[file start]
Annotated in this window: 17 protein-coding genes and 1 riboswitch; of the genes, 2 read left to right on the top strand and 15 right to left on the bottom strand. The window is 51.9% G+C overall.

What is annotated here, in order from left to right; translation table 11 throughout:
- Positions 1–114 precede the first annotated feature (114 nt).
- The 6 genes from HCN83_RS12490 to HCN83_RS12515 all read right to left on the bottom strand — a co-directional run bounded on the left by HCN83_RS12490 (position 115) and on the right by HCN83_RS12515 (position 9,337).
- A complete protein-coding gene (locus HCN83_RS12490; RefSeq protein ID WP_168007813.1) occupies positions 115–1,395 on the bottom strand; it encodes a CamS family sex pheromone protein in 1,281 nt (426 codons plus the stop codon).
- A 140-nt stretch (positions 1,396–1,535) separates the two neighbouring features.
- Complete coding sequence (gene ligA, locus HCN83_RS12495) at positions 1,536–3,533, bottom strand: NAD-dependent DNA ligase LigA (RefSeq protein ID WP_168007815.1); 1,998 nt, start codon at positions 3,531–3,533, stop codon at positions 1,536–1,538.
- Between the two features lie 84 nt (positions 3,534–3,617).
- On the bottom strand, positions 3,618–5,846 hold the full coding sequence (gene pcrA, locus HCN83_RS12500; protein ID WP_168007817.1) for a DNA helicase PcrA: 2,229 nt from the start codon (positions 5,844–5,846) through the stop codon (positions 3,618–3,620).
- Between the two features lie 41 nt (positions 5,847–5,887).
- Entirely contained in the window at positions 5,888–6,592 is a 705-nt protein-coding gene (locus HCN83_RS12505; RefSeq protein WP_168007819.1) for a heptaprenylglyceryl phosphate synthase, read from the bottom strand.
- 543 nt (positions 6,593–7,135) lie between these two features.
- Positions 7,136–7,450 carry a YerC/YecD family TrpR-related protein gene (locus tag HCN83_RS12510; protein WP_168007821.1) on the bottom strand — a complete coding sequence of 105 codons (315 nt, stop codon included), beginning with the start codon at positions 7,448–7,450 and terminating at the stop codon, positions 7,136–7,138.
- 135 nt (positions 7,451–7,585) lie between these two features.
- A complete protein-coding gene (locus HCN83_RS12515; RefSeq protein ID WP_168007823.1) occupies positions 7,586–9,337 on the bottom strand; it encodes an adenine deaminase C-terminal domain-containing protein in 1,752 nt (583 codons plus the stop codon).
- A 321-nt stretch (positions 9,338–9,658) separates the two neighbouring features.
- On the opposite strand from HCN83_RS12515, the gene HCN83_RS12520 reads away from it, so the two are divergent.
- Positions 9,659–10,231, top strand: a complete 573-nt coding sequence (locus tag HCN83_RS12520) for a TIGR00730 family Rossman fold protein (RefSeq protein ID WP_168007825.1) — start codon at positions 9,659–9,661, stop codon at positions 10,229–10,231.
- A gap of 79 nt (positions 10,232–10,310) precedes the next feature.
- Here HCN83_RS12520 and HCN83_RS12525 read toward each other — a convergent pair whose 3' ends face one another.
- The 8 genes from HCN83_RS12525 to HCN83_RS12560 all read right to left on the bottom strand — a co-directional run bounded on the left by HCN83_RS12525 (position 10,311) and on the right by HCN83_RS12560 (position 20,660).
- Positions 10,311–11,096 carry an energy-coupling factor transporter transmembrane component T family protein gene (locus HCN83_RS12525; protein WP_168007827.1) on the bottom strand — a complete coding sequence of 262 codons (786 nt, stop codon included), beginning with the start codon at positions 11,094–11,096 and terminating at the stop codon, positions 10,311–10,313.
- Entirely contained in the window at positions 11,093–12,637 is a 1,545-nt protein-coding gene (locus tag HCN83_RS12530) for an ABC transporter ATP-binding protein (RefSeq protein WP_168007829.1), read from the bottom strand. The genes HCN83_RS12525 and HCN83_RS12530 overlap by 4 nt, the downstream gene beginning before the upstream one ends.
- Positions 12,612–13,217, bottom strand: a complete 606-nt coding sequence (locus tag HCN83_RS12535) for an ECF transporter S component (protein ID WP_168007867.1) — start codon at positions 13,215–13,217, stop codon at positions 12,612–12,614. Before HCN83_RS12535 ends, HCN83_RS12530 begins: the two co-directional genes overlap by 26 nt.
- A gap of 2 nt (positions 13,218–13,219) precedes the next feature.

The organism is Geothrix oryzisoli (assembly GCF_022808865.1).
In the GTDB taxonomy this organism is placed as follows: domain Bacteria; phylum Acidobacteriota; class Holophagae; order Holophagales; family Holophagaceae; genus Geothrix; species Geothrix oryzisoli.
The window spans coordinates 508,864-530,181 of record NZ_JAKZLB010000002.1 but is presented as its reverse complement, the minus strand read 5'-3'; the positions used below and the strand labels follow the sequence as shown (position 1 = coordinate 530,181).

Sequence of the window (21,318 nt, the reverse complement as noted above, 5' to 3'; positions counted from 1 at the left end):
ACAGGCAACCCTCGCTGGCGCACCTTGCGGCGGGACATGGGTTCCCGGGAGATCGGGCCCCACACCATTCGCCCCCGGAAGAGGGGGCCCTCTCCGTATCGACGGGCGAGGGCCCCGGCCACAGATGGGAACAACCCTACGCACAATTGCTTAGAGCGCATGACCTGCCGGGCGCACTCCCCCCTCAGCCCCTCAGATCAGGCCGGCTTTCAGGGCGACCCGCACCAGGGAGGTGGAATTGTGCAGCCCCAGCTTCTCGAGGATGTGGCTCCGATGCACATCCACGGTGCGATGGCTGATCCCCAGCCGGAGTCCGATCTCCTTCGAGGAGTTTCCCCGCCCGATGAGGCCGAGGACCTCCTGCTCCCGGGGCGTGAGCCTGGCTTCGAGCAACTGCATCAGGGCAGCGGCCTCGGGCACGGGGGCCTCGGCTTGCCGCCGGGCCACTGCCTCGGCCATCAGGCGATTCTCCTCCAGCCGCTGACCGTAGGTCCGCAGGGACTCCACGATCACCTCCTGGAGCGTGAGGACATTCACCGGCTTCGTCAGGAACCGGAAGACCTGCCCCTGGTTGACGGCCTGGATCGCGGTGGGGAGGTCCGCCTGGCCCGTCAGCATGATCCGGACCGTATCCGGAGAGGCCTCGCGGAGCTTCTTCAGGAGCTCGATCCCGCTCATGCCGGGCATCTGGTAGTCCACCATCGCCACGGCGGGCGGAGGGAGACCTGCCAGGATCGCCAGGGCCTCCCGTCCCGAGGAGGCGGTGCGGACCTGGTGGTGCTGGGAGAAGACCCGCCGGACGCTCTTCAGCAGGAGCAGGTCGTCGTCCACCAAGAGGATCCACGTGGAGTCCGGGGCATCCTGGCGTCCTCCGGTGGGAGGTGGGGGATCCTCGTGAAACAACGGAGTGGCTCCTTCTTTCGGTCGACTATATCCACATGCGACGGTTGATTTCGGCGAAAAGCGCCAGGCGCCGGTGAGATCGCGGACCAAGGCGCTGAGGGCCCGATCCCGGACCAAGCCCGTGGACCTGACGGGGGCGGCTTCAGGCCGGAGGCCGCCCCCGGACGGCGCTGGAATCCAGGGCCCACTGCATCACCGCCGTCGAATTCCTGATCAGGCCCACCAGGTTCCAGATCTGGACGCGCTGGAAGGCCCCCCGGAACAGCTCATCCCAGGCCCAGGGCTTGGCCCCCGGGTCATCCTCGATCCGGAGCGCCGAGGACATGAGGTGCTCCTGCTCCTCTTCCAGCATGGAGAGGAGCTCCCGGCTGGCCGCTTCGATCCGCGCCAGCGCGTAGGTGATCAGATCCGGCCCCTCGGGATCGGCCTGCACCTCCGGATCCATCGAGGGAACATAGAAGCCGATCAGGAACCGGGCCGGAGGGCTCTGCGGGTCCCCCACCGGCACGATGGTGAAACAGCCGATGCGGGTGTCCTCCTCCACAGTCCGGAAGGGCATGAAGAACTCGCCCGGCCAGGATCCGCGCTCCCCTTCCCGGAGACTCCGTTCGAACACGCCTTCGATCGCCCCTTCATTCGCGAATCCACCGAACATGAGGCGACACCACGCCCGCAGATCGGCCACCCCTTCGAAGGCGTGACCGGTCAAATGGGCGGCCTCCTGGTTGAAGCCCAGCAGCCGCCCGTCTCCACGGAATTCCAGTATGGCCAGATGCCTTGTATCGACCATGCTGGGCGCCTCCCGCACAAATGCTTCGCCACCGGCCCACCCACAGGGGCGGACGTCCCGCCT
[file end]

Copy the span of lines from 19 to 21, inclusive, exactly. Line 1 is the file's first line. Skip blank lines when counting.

- A gap of 79 nt (positions 10,232–10,310) precedes the next feature.
- Here HCN83_RS12520 and HCN83_RS12525 read toward each other — a convergent pair whose 3' ends face one another.
- The 8 genes from HCN83_RS12525 to HCN83_RS12560 all read right to left on the bottom strand — a co-directional run bounded on the left by HCN83_RS12525 (position 10,311) and on the right by HCN83_RS12560 (position 20,660).